What does good culture fit look like in your organisation? How do you cultivate it? I think that tech folks tend to have their own culture within an organisation, but for us as a community bank, there is a very clear culture fostered by leadership that embraces new people, is truly inclusive, and also celebrates our ties to our local communities. Our intranet channel, called The Hive, is used to engage with all the employees in both fun and meaningful ways. Personally, I have a laid-back style and I’m encouraging my peers to embrace that as well. We roll up our sleeves to collaborate and do whatever needs to be done.  I’ll jump in to join help desk meetings and assist end users. It’s important to stay in touch with all levels of the organisation.

What roles or skills are you finding (or anticipate to be) the most difficult to fill? At this moment, it’s finding people with high level business analyst skills combined with some light development skills, a general understanding of API integration and data flows, and best-of-breed models. Banking IT is interesting because banking experience tends to be important. It can be difficult to find the right fit in fintech. But really, all jobs are hard to fill right now. Good tech folks are never unemployed!

What's the best career advice you ever received? The last CIO I worked for was a great mentor and he told me to be a good listener. Because I climbed the ranks without a traditional tech background, I felt I constantly had to prove myself. He’d say to me, “You have arrived. Now you get to sit back and listen to other people.” I remind myself of that often. You don’t have to prove you’re the smartest woman in the room by being the loudest.

Do you have a succession plan? If so, discuss the importance of and challenges with training up high-performing staff. I am being thoughtful about the type of potential leaders I’m bringing in. I know I’m only as good as people I’m working with, so I’m always trying to hire people smarter than I am and then encourage them to hone their management and people skills. It’s important to give them opportunities to do some of what I do; let them make decisions and run meetings. It is not always easy for me to give up control, but I have to.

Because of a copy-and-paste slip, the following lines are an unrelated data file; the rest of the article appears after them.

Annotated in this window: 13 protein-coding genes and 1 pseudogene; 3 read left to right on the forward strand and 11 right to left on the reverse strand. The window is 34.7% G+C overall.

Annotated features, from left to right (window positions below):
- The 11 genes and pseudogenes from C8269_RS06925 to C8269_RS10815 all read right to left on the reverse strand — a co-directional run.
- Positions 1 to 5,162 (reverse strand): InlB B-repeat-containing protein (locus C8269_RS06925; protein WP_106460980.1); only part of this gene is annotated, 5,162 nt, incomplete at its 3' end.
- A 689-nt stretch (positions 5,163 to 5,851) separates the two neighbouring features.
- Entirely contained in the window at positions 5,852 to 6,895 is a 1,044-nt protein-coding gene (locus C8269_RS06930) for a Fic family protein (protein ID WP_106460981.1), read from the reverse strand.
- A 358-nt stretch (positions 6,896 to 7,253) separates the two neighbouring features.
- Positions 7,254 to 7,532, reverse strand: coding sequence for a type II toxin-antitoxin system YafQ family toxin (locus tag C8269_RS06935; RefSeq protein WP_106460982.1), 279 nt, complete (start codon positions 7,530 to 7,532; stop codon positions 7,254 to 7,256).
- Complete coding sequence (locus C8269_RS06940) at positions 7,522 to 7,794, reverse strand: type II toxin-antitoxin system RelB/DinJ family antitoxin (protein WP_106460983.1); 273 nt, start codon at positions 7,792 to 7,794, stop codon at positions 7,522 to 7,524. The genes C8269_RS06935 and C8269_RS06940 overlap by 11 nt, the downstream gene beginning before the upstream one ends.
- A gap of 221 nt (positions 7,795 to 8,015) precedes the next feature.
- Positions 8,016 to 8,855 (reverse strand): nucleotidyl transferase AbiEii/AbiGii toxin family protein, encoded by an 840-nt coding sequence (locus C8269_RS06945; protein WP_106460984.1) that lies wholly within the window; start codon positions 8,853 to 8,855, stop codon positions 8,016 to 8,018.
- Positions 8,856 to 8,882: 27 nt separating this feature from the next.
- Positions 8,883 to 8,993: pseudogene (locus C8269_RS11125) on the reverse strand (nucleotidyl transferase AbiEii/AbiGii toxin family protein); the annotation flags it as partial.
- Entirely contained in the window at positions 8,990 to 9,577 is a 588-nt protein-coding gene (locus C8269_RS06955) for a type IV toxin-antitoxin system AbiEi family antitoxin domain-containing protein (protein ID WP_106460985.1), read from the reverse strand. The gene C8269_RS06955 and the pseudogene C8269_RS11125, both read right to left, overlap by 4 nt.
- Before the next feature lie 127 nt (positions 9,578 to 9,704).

What advice would you give to aspiring IT leaders? Remain technical. The people I see faltering are the people who forget what it was like to run a help desk, don’t know how the organisation’s firewalls are enabled, or understand business continuity. I always ask questions of the most technical team members because I always learn something.  You can be an IT leader without being a techie, but having a certain level of IT aptitude and understanding is critical to governing it.

What has been your greatest career achievement? This role I have today at Webster Five. If you asked me eight years ago what my goal was, this is it - running operations in a community bank. It checked off a big box for me and it is even better than I thought. We are going to really change the shape of the bank and make a dent in what traditional community banking looks like. It’s exciting.

Looking back with 20:20 hindsight, what would you have done differently? Talking to college Kate, I would tell her to take more computer science courses. Back in high school when I was preparing for college, I was a standout in math, but no one talked to me about pursuing computer science. The other thing I would have done differently is leave my first big job earlier than I did. It was time for me to take a risk and grow, but I hesitated and stayed longer than I should have.

What are you reading now? Led Zeppelin: The Biography by Bob Spitz. It’s so good! I also just finished Katie Couric’s book, Going There.

Most people don't know that I… Love the Foo Fighters.

In my spare time, I like to…Go to the gym.

Ask me to do anything but… Put away laundry.